Year of Award


Document Type

Thesis - Campus Access Only

Degree Type

Master of Arts (MA)

Degree Name


Department or School/College

Department of Economics

Committee Chair

Ranjan Shrestha

Commitee Members

Douglas Dalenberg, Stephen Siebert




University of Montana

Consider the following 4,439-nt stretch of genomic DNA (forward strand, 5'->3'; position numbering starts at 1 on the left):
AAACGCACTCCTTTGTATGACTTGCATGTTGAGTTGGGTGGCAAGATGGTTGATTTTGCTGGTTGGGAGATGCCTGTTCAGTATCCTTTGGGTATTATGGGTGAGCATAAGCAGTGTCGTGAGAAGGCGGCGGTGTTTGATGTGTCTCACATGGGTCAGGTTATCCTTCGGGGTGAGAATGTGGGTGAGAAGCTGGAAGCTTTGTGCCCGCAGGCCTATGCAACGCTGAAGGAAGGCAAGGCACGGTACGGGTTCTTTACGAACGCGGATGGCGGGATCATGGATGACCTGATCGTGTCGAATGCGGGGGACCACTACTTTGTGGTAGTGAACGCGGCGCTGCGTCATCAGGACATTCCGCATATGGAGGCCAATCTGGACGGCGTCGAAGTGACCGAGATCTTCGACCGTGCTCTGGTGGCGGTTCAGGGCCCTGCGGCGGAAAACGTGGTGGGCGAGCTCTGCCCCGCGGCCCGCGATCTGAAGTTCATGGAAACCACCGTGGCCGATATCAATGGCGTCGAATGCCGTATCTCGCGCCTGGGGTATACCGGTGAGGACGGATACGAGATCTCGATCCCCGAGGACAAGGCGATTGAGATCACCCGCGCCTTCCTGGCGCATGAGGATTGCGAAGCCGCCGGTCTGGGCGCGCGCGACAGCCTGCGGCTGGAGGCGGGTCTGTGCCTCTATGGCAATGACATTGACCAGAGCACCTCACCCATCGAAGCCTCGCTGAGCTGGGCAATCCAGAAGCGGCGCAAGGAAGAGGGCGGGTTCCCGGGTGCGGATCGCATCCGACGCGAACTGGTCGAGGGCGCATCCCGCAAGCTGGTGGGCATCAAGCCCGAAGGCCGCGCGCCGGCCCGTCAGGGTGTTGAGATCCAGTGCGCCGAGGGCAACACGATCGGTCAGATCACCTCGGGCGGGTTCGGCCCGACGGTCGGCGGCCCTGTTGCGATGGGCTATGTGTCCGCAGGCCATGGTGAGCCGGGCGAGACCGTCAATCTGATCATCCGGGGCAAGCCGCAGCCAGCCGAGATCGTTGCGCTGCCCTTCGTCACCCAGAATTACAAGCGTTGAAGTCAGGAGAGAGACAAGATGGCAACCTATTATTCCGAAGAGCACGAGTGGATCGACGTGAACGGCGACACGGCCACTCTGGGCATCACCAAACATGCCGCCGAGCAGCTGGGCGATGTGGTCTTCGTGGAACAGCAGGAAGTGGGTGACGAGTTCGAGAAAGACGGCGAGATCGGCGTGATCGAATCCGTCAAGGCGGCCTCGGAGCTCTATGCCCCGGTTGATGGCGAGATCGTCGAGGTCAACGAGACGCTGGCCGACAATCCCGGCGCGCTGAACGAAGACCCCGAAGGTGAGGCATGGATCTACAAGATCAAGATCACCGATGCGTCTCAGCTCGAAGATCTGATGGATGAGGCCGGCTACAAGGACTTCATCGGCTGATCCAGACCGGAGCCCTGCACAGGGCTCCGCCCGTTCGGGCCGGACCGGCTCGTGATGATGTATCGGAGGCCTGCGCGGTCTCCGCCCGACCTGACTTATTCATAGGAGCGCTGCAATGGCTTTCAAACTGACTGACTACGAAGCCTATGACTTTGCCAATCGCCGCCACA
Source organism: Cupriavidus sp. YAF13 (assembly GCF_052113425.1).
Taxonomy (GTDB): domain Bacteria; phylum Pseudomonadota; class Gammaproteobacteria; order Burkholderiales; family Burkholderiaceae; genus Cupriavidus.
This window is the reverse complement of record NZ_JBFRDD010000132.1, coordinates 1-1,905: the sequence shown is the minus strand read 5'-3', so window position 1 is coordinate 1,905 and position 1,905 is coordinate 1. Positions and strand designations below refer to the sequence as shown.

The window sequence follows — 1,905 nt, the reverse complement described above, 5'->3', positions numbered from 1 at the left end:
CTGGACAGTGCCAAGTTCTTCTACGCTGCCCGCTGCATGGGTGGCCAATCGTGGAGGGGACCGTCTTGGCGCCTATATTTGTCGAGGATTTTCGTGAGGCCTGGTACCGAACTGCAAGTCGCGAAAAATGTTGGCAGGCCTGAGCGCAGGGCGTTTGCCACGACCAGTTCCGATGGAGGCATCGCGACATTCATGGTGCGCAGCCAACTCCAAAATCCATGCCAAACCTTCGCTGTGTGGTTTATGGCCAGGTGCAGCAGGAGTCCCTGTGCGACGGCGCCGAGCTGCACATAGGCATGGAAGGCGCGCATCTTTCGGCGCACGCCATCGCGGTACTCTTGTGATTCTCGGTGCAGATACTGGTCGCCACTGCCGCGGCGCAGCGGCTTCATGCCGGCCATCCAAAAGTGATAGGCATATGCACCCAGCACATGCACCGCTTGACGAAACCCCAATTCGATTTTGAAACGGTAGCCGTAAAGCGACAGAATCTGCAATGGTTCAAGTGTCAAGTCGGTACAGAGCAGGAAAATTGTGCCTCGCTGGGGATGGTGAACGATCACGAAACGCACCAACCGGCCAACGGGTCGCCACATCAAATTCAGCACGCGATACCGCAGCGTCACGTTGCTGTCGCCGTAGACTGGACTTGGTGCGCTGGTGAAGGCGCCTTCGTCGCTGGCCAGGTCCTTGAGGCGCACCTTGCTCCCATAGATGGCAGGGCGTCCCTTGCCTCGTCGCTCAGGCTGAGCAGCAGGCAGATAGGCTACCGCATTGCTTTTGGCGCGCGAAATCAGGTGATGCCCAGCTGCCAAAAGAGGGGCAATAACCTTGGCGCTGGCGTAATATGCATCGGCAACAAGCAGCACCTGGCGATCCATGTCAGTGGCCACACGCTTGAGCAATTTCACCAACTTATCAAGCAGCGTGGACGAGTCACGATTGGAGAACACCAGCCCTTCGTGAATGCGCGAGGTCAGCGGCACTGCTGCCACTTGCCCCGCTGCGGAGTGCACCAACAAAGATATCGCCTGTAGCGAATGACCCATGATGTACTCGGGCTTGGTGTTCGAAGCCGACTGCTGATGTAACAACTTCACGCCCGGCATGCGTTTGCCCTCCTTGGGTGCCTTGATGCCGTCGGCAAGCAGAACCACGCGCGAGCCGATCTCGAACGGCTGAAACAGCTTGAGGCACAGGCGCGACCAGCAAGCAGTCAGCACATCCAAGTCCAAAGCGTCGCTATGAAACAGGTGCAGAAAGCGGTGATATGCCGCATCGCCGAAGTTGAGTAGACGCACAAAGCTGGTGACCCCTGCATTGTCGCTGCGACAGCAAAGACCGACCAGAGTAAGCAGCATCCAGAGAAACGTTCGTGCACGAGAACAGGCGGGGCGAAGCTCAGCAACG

How important are parent’s incomes in determining their children’s incomes? Does this relationship matter for children in developing countries more than they do for those in developed countries? Are the linkages of wage income across generations different from the linkages of other kinds of income? This paper will analyze these questions by quantifying the correlations in earnings between parents and their adult children in Indonesia. By measuring the intergenerational earnings correlation, or how correlated children’s earnings are to that of their parent’s earnings, we can quantify how important the parent’s initial position on the income distribution is in determining their children’s ultimate location in the distribution. Indonesia is an interesting case study as the developing county has gone through rapid economic growth over the past 30 years. The RAND Corporation conducted four waves of surveys in Indonesia between 1993 and 2007 in Indonesia, entitled the Indonesian Family Life Survey (IFLS), and this will be the primary data source for this analysis. The empirical models in this analysis will primarily use the children’s earnings data as the dependent variable and their parent’s earnings as an independent variable. Then we will examine the estimated regression coefficient on parent’s earning and interpret that as an estimate of the intergenerational correlation. This analysis finds the estimated intergenerational elasticity of earnings in Indonesia to be between 0.08 and 0.35, but seems to be close to 0.2 when all the evidence is considered. These estimates would indicate intergenerational earnings correlation is roughly equal to the levels in the United States. Additionally, this analysis finds there is little difference in the correlation between wage earnings and the broader measure of income including non-wage components.

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